It’s now spring, and Jack gets out of an elevator, very confused. Earlier, he got a letter with this address, a floor, and an office number on it. There was also a photo of the bridge and another sealed envelope with a name on it. Zara recognized Jack when she saw him at the police station—and she suspected that, like her, he’d been reliving those moments on the bridge over and over again.
While Zara carried around the man’s letter for a decade and allowed it to trap her until she let it go, she hopes she can use a letter of her own to similarly free Jack. This suggests that Zara now realizes how futile it is to dwell on the one person she (and Jack) wasn’t able to help. Rather, she’s decided it’s better to try to, as Jack’s mom would say, help who she can.
Jack knocks on the office door. It’s been 10 years since a man jumped and a young woman didn’t. As soon as Nadia opens the door, Jack recognizes her and “his heart turns to confetti.” Leaning against the doorframe, he hands her the envelope with the bridge photo and her office address, and the other envelope with her name on it. Inside Nadia’s envelope is a note from Zara: “You saved yourself. He just happened to be there.”
Zara effectively frees both Jack and Nadia by bringing them together at last. Now, Jack can see how much his choice to save Nadia has improved her life, and Nadia finally solves what’s been a huge mystery in her life up to this point. Zara also reminds Nadia that Nadia is the one in control, and she always has been. Jack might’ve pulled her back, but the fact remains that Nadia had the choice to jump—and she didn’t.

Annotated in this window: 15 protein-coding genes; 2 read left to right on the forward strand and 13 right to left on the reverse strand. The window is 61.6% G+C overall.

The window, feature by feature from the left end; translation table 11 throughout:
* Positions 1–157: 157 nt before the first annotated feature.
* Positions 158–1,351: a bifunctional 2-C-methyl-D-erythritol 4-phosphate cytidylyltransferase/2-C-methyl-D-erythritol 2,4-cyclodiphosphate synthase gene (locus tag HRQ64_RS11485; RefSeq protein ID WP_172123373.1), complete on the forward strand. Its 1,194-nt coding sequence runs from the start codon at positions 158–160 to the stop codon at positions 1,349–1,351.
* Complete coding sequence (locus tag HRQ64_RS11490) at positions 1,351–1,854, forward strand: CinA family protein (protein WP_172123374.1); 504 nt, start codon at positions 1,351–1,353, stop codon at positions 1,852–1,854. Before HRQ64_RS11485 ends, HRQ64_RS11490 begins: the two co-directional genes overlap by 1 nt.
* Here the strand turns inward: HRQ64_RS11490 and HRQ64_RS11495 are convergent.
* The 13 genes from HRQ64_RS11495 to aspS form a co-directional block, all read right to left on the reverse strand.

Nadia loses her balance and Jack catches her. She asks if he’s the one who saved her and then sinks into her chair. Nadia has spent years wondering who saved her, and now she doesn’t know what to say. Jack looks around the office, noticing a photo of Nadia with a group of kids. They’re all wearing T-shirts for a charitable organization that funds camps for kids who have lost family members to suicide. Nadia goes every year. She doesn’t know yet that Zara has just donated most of her fortune to the charity. Instead, she and Jack sit across from each other and smile. In ten years, they’ll tell people how it felt to smile at each other the first time.
The novel’s final passage shows that Nadia, Jack, and Zara have now all found their way. Zara has turned to philanthropy in addition to bringing Jack and Nadia together, suggesting that she now sees the value in funding and supporting mental health outreach efforts. The implication is that Jack and Nadia will go on to enjoy a long romantic relationship together, thanks to Zara’s letter—and really, thanks to the bridge. The bridge, in the novel’s final chapter, brings these two final people together, highlighting the many different ways that people can connect over something as ordinary as a bridge and as tragic as a man’s death.